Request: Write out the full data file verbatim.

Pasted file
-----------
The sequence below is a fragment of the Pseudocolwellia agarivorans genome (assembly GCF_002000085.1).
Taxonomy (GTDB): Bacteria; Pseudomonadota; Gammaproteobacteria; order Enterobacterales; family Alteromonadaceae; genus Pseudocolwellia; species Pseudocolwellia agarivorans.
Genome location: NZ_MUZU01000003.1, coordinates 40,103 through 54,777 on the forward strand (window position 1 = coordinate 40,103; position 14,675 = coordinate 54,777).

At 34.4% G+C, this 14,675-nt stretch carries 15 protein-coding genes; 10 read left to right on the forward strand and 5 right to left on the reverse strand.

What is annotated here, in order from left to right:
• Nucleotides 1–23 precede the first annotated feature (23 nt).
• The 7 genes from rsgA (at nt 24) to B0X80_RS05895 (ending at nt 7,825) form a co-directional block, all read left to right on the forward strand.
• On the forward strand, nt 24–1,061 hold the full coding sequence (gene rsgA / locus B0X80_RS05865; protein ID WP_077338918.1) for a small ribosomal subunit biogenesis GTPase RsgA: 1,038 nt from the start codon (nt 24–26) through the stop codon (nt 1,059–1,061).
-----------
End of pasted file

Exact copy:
The sequence below is a fragment of the Pseudocolwellia agarivorans genome (assembly GCF_002000085.1).
Taxonomy (GTDB): Bacteria; Pseudomonadota; Gammaproteobacteria; order Enterobacterales; family Alteromonadaceae; genus Pseudocolwellia; species Pseudocolwellia agarivorans.
Genome location: NZ_MUZU01000003.1, coordinates 40,103 through 54,777 on the forward strand (window position 1 = coordinate 40,103; position 14,675 = coordinate 54,777).

At 34.4% G+C, this 14,675-nt stretch carries 15 protein-coding genes; 10 read left to right on the forward strand and 5 right to left on the reverse strand.

What is annotated here, in order from left to right:
• Nucleotides 1–23 precede the first annotated feature (23 nt).
• The 7 genes from rsgA (at nt 24) to B0X80_RS05895 (ending at nt 7,825) form a co-directional block, all read left to right on the forward strand.
• On the forward strand, nt 24–1,061 hold the full coding sequence (gene rsgA / locus B0X80_RS05865; protein ID WP_077338918.1) for a small ribosomal subunit biogenesis GTPase RsgA: 1,038 nt from the start codon (nt 24–26) through the stop codon (nt 1,059–1,061).